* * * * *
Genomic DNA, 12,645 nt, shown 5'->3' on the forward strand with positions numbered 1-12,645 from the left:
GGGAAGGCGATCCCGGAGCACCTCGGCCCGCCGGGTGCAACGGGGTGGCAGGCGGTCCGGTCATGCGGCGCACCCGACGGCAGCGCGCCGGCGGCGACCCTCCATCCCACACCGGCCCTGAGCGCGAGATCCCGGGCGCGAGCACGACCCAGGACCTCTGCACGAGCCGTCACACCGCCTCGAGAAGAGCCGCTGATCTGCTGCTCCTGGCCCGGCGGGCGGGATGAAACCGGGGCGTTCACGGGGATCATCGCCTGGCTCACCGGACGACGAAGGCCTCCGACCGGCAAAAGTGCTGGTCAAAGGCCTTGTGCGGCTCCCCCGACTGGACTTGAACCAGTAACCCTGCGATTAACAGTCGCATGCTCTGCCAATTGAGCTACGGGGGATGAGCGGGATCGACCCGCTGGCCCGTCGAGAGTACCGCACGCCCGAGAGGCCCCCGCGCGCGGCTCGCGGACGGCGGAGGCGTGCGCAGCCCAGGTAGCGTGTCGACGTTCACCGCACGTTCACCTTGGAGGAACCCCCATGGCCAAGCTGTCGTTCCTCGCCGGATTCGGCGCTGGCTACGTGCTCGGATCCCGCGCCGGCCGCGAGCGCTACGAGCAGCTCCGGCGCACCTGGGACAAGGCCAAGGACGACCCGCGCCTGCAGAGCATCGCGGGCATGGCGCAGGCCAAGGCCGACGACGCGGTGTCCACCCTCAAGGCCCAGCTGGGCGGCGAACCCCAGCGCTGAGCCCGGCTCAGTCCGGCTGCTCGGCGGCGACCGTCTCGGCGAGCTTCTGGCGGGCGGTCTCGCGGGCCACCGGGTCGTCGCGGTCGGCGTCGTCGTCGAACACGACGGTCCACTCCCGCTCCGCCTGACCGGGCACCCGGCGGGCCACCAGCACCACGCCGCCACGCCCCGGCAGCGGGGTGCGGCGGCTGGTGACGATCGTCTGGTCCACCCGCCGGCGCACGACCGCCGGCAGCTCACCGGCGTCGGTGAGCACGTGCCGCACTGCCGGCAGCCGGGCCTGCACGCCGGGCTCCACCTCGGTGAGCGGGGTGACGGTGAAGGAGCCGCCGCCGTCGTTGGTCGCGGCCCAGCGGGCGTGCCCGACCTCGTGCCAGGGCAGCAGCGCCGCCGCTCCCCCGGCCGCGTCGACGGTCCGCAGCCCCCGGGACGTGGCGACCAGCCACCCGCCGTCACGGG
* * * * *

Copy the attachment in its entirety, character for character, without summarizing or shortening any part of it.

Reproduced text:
Genomic DNA, 12,645 nt, shown 5'->3' on the forward strand with positions numbered 1-12,645 from the left:
GGGAAGGCGATCCCGGAGCACCTCGGCCCGCCGGGTGCAACGGGGTGGCAGGCGGTCCGGTCATGCGGCGCACCCGACGGCAGCGCGCCGGCGGCGACCCTCCATCCCACACCGGCCCTGAGCGCGAGATCCCGGGCGCGAGCACGACCCAGGACCTCTGCACGAGCCGTCACACCGCCTCGAGAAGAGCCGCTGATCTGCTGCTCCTGGCCCGGCGGGCGGGATGAAACCGGGGCGTTCACGGGGATCATCGCCTGGCTCACCGGACGACGAAGGCCTCCGACCGGCAAAAGTGCTGGTCAAAGGCCTTGTGCGGCTCCCCCGACTGGACTTGAACCAGTAACCCTGCGATTAACAGTCGCATGCTCTGCCAATTGAGCTACGGGGGATGAGCGGGATCGACCCGCTGGCCCGTCGAGAGTACCGCACGCCCGAGAGGCCCCCGCGCGCGGCTCGCGGACGGCGGAGGCGTGCGCAGCCCAGGTAGCGTGTCGACGTTCACCGCACGTTCACCTTGGAGGAACCCCCATGGCCAAGCTGTCGTTCCTCGCCGGATTCGGCGCTGGCTACGTGCTCGGATCCCGCGCCGGCCGCGAGCGCTACGAGCAGCTCCGGCGCACCTGGGACAAGGCCAAGGACGACCCGCGCCTGCAGAGCATCGCGGGCATGGCGCAGGCCAAGGCCGACGACGCGGTGTCCACCCTCAAGGCCCAGCTGGGCGGCGAACCCCAGCGCTGAGCCCGGCTCAGTCCGGCTGCTCGGCGGCGACCGTCTCGGCGAGCTTCTGGCGGGCGGTCTCGCGGGCCACCGGGTCGTCGCGGTCGGCGTCGTCGTCGAACACGACGGTCCACTCCCGCTCCGCCTGACCGGGCACCCGGCGGGCCACCAGCACCACGCCGCCACGCCCCGGCAGCGGGGTGCGGCGGCTGGTGACGATCGTCTGGTCCACCCGCCGGCGCACGACCGCCGGCAGCTCACCGGCGTCGGTGAGCACGTGCCGCACTGCCGGCAGCCGGGCCTGCACGCCGGGCTCCACCTCGGTGAGCGGGGTGACGGTGAAGGAGCCGCCGCCGTCGTTGGTCGCGGCCCAGCGGGCGTGCCCGACCTCGTGCCAGGGCAGCAGCGCCGCCGCTCCCCCGGCCGCGTCGACGGTCCGCAGCCCCCGGGACGTGGCGACCAGCCACCCGCCGTCACGGG